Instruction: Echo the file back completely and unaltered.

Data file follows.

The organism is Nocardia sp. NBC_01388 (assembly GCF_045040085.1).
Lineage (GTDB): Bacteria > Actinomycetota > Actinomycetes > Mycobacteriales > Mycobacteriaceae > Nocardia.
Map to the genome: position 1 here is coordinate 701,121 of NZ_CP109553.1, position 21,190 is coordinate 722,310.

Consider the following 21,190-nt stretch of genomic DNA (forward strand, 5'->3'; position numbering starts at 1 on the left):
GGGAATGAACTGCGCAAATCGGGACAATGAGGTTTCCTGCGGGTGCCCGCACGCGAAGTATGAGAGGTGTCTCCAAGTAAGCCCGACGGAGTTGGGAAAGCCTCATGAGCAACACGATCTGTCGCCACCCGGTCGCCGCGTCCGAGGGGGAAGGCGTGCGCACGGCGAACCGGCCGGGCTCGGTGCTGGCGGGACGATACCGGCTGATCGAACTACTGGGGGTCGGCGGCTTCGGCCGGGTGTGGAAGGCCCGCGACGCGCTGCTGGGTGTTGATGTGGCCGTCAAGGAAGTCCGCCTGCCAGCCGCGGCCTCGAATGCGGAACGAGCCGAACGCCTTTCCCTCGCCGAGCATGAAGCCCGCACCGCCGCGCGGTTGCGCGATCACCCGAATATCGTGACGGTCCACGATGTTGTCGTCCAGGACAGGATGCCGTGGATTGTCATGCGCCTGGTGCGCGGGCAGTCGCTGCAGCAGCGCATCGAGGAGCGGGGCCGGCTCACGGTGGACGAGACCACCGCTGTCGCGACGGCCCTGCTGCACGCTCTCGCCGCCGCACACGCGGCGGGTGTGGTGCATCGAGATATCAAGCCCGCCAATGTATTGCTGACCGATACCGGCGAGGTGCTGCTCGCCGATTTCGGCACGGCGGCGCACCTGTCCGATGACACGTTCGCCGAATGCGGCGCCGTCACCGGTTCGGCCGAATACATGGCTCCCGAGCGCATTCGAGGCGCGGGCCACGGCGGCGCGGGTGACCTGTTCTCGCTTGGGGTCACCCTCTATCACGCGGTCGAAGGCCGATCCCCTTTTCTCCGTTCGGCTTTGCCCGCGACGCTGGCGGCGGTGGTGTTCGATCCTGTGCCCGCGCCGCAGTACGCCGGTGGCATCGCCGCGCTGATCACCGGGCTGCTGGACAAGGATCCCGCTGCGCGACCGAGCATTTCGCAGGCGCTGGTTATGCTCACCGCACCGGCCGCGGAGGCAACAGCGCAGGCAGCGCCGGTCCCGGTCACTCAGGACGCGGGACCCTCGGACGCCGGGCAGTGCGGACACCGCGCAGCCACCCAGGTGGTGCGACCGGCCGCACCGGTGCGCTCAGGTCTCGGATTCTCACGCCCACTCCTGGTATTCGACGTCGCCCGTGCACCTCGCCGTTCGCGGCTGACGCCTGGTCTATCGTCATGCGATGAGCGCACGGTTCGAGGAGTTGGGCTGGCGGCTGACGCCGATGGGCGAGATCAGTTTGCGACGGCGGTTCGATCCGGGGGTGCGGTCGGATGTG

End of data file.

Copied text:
The organism is Nocardia sp. NBC_01388 (assembly GCF_045040085.1).
Lineage (GTDB): Bacteria > Actinomycetota > Actinomycetes > Mycobacteriales > Mycobacteriaceae > Nocardia.
Map to the genome: position 1 here is coordinate 701,121 of NZ_CP109553.1, position 21,190 is coordinate 722,310.

Consider the following 21,190-nt stretch of genomic DNA (forward strand, 5'->3'; position numbering starts at 1 on the left):
GGGAATGAACTGCGCAAATCGGGACAATGAGGTTTCCTGCGGGTGCCCGCACGCGAAGTATGAGAGGTGTCTCCAAGTAAGCCCGACGGAGTTGGGAAAGCCTCATGAGCAACACGATCTGTCGCCACCCGGTCGCCGCGTCCGAGGGGGAAGGCGTGCGCACGGCGAACCGGCCGGGCTCGGTGCTGGCGGGACGATACCGGCTGATCGAACTACTGGGGGTCGGCGGCTTCGGCCGGGTGTGGAAGGCCCGCGACGCGCTGCTGGGTGTTGATGTGGCCGTCAAGGAAGTCCGCCTGCCAGCCGCGGCCTCGAATGCGGAACGAGCCGAACGCCTTTCCCTCGCCGAGCATGAAGCCCGCACCGCCGCGCGGTTGCGCGATCACCCGAATATCGTGACGGTCCACGATGTTGTCGTCCAGGACAGGATGCCGTGGATTGTCATGCGCCTGGTGCGCGGGCAGTCGCTGCAGCAGCGCATCGAGGAGCGGGGCCGGCTCACGGTGGACGAGACCACCGCTGTCGCGACGGCCCTGCTGCACGCTCTCGCCGCCGCACACGCGGCGGGTGTGGTGCATCGAGATATCAAGCCCGCCAATGTATTGCTGACCGATACCGGCGAGGTGCTGCTCGCCGATTTCGGCACGGCGGCGCACCTGTCCGATGACACGTTCGCCGAATGCGGCGCCGTCACCGGTTCGGCCGAATACATGGCTCCCGAGCGCATTCGAGGCGCGGGCCACGGCGGCGCGGGTGACCTGTTCTCGCTTGGGGTCACCCTCTATCACGCGGTCGAAGGCCGATCCCCTTTTCTCCGTTCGGCTTTGCCCGCGACGCTGGCGGCGGTGGTGTTCGATCCTGTGCCCGCGCCGCAGTACGCCGGTGGCATCGCCGCGCTGATCACCGGGCTGCTGGACAAGGATCCCGCTGCGCGACCGAGCATTTCGCAGGCGCTGGTTATGCTCACCGCACCGGCCGCGGAGGCAACAGCGCAGGCAGCGCCGGTCCCGGTCACTCAGGACGCGGGACCCTCGGACGCCGGGCAGTGCGGACACCGCGCAGCCACCCAGGTGGTGCGACCGGCCGCACCGGTGCGCTCAGGTCTCGGATTCTCACGCCCACTCCTGGTATTCGACGTCGCCCGTGCACCTCGCCGTTCGCGGCTGACGCCTGGTCTATCGTCATGCGATGAGCGCACGGTTCGAGGAGTTGGGCTGGCGGCTGACGCCGATGGGCGAGATCAGTTTGCGACGGCGGTTCGATCCGGGGGTGCGGTCGGATGTG